By Joel Warner
By Michael Roberts
By Alan Prendergast
By Michael Roberts
By Michael Roberts
By Amber Taufen
By Patricia Calhoun
By William Breathes
After the fourteen-year-old's parents spoke, the victim's father addressed the court. He didn't believe the accused's claim that the shooting was an accident. The boy might not have meant to pull the trigger, he said, but he'd pointed a loaded gun at his son's head. His ex-wife was still too upset to attend the sentencing, he added, so he and the boy's maternal grandmother were going to have to do the talking.
"Me and my family have been going through a pretty hard time, too," he said. "And my son will never come back. And there's not a day that goes by that, you know, any little thing can trigger memories and really upset me and stuff.
"And my daughter's having a real hard time. His mother is having a very hard time...He'll be missed forever. And when [this older boy] gets to go on with his life, it will still be in my heart every day that my son is not there forever."
The man tried to continue but choked on his words and had to pause before he could go on. "He looked just like me. He sounded just like me, same sense of humor, and I can never get him back."
The victim's grandmother was next. She was haunted by the image of her grandson lying on the bloodstained couch. The families of the two boys had spoken briefly about a week after the shooting, but there'd been no contact since. She felt that someone needed to speak on behalf of her daughter who, she told the court, "is having a real, real hard time accepting all of this."
"She would like to have justice done, but in the process, no harm to the [killer], you know, just some help through the community. It's a great loss. I can't even handle the situation...My daughter and my grandkids are hurting."
The judge ordered the youth to stand at the lectern. "Your irresponsible behavior, your criminal behavior, has destroyed the lives of two families...Frankly, I don't think that you're remorseful at all. And that's consistent with what your behavior has been like throughout your early life."
The judge turned to the youth's parents. "I don't mean to be disrespectful, but I have to say that while I believe that you folks bear some of the responsibility because he didn't have the life that a lot of kids in the community have had and deserve...I also am aware that there are other children who come from broken homes, or the support system isn't there, and their conduct isn't as irresponsible or as criminal as was your son's conduct in this case."
Turning back to the youth, the judge said his case "screams for the maximum sentence. If I could give you a longer sentence, I would." But all he could hand out was two years in a Division of Youth corrections facility, and one more unusual requirement based on a request from the victim's father, who wanted the slayer to be reminded once a year of what he'd done and whom he'd hurt.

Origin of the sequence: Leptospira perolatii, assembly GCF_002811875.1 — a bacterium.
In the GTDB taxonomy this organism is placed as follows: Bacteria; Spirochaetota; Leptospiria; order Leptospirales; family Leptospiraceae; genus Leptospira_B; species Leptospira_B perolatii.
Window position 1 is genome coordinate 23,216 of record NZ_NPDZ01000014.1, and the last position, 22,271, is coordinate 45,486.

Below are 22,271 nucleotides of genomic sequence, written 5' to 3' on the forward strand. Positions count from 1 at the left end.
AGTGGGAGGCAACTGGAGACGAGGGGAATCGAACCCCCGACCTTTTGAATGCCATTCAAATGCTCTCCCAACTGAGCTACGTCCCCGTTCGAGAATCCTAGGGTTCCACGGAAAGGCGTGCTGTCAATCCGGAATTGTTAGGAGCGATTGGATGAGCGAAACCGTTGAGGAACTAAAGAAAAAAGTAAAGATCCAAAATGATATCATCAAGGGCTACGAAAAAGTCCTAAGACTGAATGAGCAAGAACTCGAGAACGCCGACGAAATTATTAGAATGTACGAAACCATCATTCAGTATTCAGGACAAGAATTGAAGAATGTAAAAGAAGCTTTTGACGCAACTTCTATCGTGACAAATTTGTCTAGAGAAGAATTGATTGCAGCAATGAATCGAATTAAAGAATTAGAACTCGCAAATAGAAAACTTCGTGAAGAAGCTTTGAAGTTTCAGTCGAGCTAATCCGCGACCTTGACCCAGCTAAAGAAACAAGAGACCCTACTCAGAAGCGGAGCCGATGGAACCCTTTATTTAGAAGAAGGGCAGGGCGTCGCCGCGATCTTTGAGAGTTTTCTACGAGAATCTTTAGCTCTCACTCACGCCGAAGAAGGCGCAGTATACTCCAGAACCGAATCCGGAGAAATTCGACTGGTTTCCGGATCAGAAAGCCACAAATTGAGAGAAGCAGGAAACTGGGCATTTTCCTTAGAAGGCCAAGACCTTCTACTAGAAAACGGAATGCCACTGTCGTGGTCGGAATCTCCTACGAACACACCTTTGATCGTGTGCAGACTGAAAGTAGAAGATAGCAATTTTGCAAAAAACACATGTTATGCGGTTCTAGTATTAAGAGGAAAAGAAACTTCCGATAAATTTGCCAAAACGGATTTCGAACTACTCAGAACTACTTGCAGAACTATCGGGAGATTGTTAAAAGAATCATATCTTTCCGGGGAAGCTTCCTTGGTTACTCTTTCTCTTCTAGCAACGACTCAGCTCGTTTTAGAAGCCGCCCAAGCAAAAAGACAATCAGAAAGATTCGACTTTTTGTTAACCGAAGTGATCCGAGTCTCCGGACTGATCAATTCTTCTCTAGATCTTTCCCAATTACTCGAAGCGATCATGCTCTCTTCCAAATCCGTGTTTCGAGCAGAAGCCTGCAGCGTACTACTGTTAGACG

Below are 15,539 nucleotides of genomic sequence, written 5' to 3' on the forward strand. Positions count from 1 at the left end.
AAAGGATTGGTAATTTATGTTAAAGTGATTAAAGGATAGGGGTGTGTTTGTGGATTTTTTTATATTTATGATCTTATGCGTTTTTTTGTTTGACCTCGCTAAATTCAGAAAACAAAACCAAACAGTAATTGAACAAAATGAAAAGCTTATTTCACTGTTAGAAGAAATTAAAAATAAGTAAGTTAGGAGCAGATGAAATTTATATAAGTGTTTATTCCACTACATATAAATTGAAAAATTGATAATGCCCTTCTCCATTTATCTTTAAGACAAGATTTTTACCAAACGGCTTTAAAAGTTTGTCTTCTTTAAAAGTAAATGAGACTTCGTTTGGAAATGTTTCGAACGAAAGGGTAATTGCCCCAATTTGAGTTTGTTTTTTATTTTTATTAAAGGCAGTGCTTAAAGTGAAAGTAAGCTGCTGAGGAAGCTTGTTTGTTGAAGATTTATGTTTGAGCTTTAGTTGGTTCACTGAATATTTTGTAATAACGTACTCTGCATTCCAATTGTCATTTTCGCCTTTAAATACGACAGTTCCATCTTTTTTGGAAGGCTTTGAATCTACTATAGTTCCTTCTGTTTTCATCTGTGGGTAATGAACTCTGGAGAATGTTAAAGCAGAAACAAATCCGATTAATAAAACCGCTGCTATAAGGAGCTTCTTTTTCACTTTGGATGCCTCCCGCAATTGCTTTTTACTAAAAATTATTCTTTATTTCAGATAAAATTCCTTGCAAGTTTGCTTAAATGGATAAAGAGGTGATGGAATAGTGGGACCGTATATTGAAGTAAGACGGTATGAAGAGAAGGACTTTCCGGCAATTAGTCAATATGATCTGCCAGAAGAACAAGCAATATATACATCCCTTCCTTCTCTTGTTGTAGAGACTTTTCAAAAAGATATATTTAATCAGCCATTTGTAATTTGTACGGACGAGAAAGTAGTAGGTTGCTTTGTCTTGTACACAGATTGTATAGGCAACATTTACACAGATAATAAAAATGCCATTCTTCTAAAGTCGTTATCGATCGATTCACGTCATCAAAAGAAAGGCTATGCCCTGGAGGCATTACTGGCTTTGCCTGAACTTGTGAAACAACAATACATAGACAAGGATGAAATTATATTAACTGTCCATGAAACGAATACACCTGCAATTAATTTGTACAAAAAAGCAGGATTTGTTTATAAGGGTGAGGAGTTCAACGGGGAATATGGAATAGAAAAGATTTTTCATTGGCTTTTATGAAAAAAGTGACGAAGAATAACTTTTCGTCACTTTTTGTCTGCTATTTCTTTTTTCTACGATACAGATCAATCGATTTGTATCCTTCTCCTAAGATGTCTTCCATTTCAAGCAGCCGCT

"I will make it a condition of this sentence that you do write a letter of apology," the judge said and, nodding toward the slain boy's father, added, "and that on every Father's Day, you send him a Father's Day card."
On the September morning when the teen shooter was being lectured by the judge to act as if he had a conscience or face his wrath at sentencing two weeks later, Chris Klug stood at the top of a snowfield on Mt. Hood, Oregon, basking in the sun. His view of the Cascade Mountains was uninterrupted for hundreds of miles. Looking south, he could see the jutting volcanic peaks that guarded his old hometown of Bend: Three Sisters, Mt. Bachelor, Mt. Jefferson, and even the brooding presence of Black Butte, which as a teen he'd run up and down to get in shape for football.
So far, the comeback trail had been smooth, if arduous. Much as his mother had predicted, Chris had turned getting out of the hospital into a sporting event. He quickly set the record for laps around the transplant-floor hallways, often parading around with an IV pole in the company of family and friends who'd driven or flown in.
With the surgery over, Chris had finally talked about his disease with the media. There was no more need for secrecy, and, in fact, he wanted to use his status to publicize the need for organ donors. He'd had to wait nearly two and a half months after reaching the top of the list for his status level; he knew there were people on waiting lists who were dying every day because there weren't enough donors. His e-mail address was soon flooded with responses, many from people who were either suffering from PSC or had a loved one who was. He answered every e-mail and letter, moved in particular by those who said they had found hope for themselves in his story.
Still, he knew that the higher the podium, the more people he'd be able to reach. His hero, Lance Armstrong, who'd battled back from testicular cancer to win the Tour de France twice, had used his fame to raise money and awareness for cancer programs. Chris realized that the best way to do the same for organ-donor programs was at the 2002 Winter Olympics in Salt Lake City, on a slope at the Park City ski resort.